During the past decade, studying nanomaterials has become a thrust in surface chemistry. The high surface-volume ratio makes surface properties dominant in nanomaterials. Because of classical and quantum confinement effects, a nanomaterial may exhibit novel physical and chemical properties not seen in its bulk form. These properties can be tailored for advanced technological applications through contolling the size, shape, compositon, and assembly structure of nanomaterials. Surface science principles and techniques have been extensively applied in size- and shape-controlled nanoparticle synthesis, nanostructure assembly, and material property characterization (136???140). Advanced applications of nanomaterails in medicine, electronics, biomaterials, chemicals, and energy production are under intensive investigations. For example, the catalytic activity and selectivity of a transition metal nanocatalyst can be tuned by controlling the size and shape of the nanocatalyst (35??38). A solid lubricant made of hollow MoS2 nanoparticles exhibits superior frictional properties and chemical stability over the thin film MoS2 (88).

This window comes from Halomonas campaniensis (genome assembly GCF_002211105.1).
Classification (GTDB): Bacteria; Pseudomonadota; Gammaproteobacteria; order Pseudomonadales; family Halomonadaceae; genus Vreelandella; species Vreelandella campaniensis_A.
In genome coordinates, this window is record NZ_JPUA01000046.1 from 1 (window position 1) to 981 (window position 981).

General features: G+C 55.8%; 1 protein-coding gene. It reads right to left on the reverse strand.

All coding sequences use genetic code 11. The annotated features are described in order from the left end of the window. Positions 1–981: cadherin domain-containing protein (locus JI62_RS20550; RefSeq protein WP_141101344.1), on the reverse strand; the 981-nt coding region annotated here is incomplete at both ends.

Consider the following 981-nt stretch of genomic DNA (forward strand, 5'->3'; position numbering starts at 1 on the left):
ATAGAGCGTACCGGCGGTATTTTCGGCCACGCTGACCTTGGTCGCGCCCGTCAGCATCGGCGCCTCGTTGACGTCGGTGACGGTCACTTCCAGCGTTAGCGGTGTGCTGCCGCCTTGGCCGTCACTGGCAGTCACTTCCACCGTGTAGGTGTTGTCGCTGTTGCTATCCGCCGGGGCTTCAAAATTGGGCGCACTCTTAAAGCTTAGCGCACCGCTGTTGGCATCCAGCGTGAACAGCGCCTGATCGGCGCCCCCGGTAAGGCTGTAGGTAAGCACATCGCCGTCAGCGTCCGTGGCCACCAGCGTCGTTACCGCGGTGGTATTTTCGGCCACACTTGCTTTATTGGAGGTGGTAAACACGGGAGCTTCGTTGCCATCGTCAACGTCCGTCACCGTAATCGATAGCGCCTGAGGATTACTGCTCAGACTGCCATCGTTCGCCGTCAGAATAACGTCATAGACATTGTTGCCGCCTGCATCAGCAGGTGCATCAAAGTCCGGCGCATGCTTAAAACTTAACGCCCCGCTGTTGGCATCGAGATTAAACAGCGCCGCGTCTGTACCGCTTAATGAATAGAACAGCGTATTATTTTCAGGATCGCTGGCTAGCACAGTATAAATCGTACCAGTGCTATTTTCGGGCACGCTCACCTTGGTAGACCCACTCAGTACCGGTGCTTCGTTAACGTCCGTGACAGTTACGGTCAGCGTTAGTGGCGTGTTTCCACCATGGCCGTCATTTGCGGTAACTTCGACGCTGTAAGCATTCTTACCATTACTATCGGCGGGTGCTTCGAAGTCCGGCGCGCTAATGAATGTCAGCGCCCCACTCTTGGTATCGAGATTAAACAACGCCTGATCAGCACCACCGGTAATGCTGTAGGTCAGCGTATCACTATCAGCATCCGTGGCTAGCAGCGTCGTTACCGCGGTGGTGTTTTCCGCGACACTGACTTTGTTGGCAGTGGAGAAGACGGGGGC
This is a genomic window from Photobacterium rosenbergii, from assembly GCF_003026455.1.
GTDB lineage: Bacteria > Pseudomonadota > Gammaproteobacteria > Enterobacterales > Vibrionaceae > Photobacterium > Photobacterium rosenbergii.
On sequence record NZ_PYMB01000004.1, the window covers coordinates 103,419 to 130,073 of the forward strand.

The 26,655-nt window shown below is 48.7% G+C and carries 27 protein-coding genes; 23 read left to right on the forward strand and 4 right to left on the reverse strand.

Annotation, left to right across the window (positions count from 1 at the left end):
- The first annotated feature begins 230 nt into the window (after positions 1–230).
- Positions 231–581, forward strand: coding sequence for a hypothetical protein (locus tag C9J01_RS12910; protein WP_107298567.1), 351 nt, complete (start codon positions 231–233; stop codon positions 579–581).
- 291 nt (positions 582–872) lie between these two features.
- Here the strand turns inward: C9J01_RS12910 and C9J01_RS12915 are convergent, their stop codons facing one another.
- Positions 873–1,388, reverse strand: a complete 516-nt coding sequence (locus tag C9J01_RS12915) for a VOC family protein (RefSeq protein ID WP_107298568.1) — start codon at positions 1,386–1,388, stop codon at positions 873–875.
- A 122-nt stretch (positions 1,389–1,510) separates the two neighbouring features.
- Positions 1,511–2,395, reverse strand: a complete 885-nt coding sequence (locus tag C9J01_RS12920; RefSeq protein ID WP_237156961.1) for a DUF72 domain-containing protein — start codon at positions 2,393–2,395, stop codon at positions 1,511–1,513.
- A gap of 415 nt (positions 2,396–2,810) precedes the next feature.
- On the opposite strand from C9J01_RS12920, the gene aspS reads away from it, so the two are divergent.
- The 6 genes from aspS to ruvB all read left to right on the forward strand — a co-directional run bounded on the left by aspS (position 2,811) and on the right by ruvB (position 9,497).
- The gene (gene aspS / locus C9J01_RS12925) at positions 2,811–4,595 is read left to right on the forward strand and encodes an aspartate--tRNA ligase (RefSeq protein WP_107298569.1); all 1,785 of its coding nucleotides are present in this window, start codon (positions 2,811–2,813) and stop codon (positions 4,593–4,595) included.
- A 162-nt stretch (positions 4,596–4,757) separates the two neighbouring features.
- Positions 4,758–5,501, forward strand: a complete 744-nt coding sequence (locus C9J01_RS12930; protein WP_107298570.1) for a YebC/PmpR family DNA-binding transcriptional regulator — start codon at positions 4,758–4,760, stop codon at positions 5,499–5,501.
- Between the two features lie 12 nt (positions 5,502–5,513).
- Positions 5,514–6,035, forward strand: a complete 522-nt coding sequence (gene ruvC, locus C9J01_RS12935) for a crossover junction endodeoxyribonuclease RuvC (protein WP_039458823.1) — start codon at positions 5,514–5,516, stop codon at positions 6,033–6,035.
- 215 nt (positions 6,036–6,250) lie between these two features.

In many potential technological applications of nanomaterials, the development of large-scale yet well-controlled synthesis and assembly approaches is a challenging task. Nanomaterials are usually more susceptible to environmental changes than the bulk material. Thus, their thermal and chemical stabilities are major concerns in many applications (141).

Given the rapid molecular-level advances in surface chemistry and their intimate roles in the development of modern technologies, molecular surface chemistry has a bright future in the 21th century.


This work was supported by the Director, Office of Science, Office of Basic Energy Sciences, of the US Department of Energy under Contract DE-AC02-05CH11231.


  • ?1To whom correspondence should be addressed. E-mail: somorjai{at}berkeley.edu.